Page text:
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Friday, May 22, 2009

Friday Mieography


Margaret Ann Johnson was born in St. Louis, Missouri, in 1928. Her father was a doorman, and also a dietician in the Navy. Her mother was a real estate agent, and trained surgical nurse, and, interestingly enough, later became a merchant marine. Her older brother nicknamed her Maya,  derived from "my-a-sister." Her parents marriage ended when she was three years old, and her brother was four. They were sent alone, by train, to to live with their father's mother in Arkansas. They were there for four years before they were returned to their mother's care. Sadly, at eight years old, Maya was sexually abused, and raped by her mother's boyfriend. She told her brother, who alerted the family. The man was found guilty, but spent only one day in jail. He died after his release, by being kicked to death. Some speculate it was by Maya's uncles. She became mute after this, thinking she was responsible for his death, that she had killed him because her voice spoke his name. She remained that way for five years. The children were sent to live with their grandmother in Arkansas again. While there, a friend of the family introduced her to classic literature. Charles Dickens, Shakespeare, Edgar Allen Poe to name a few. 

     When she was thirteen, she and her brother went to live with her mother, again, this time in San Francisco. She attended highschool, studied dance and drama, and worked as the first black female streetcar conductor. She gave birth to a son, Clyde, while she was there. To support herself and her son, she made her living doing various jobs, including prostitution, and being the madame at a brothel. She moved from job to job, city to city, trying to raise her son.
     In 1952, she married a Greek sailor, and three years later, she divorced him. She never clarifies how many times she's been married, not wanting to sound 'frivolous'. She has been married and divorced at least three times. She had been going by "Marguerite Johnson", or "Rita". However, the managers at a San Francisco nightclub called The Purple Onion suggested she adopt a more theatrical name, thus, Maya Angelou became to be. 
     She ended up touring Europe with a production of Porgy and Bess, she studied modern dance with Martha Graham, and recorded an album called "Miss Calypso". She also was in a dance team with Alvin Ailey, specializing in elements of modern dance, ballet, and tribal dancing. She struggled with trying to be a good mother, and balancing her career.
     In the 50's, she also joined the Harlem Writers Guild, meeting numerous African American authors. She also heard Dr. King speak, and joined the Civil Rights Movement. She met a South African freedom fighter, and moved with him (bringing her son with her) to Cairo, Egypt. When the relationship didn't work out, she and her son moved to Ghana, where she worked at their school of Music and Drama. She learned Spanish, French, and Fante during her travels. She became close friends with Malcolm X, and returned to the United States to help him build a new civil rights organization. He was assassinated shortly after that, as was Dr. King. Dr. King was assassinated on her birthday, and she sent flowers each year to his widow on that day.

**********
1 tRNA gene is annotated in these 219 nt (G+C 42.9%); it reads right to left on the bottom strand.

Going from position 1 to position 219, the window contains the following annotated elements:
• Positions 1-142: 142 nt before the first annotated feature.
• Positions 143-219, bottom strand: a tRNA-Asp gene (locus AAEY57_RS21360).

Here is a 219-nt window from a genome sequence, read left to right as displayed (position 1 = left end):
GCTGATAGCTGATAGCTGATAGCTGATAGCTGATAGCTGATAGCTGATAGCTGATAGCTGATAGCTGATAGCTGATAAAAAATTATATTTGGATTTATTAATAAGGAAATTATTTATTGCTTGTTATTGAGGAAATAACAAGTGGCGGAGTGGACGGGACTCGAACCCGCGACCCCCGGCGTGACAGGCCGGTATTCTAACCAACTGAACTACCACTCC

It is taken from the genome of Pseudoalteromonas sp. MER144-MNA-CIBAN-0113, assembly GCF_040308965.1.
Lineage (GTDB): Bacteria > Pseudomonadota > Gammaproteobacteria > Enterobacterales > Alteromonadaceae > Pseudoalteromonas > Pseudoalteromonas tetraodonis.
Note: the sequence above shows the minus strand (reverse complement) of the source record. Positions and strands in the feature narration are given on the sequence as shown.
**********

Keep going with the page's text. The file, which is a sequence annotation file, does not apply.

She wrote her first autobiography, "I Know Why the Caged Bird Sings" in 1969, and has written a total of six autobiographies about herself.
     She married again in 1973, and moved to Sonoma, California. She had many productive years as a writer and poet during this time. She composed music for movies, wrote articles, produced plays, and lectured at universities as well. She also had a supporting role in Roots, and wrote some songs for Roberta Flack.  Her screen play, Georgia, Georgia, was the first original script by a black woman to be produced. She also met Oprah during this time.
     She divorced, again, and returned to the Southern States in 1981. She recited poetry at Bill Clinton's inauguration, and continued to travel, and lecture, mostly on college campus'. 
     She is still very active in both lecturing, and writing, and his been honored with many awards, including the Presidential Medal of Arts.

2 comments:

Daryl said...

Fascinating .. I had no idea she led such a nomadic life ... or that she had a son. Thanks!

K said...

I've always loved her work, but I didn't know much about her life.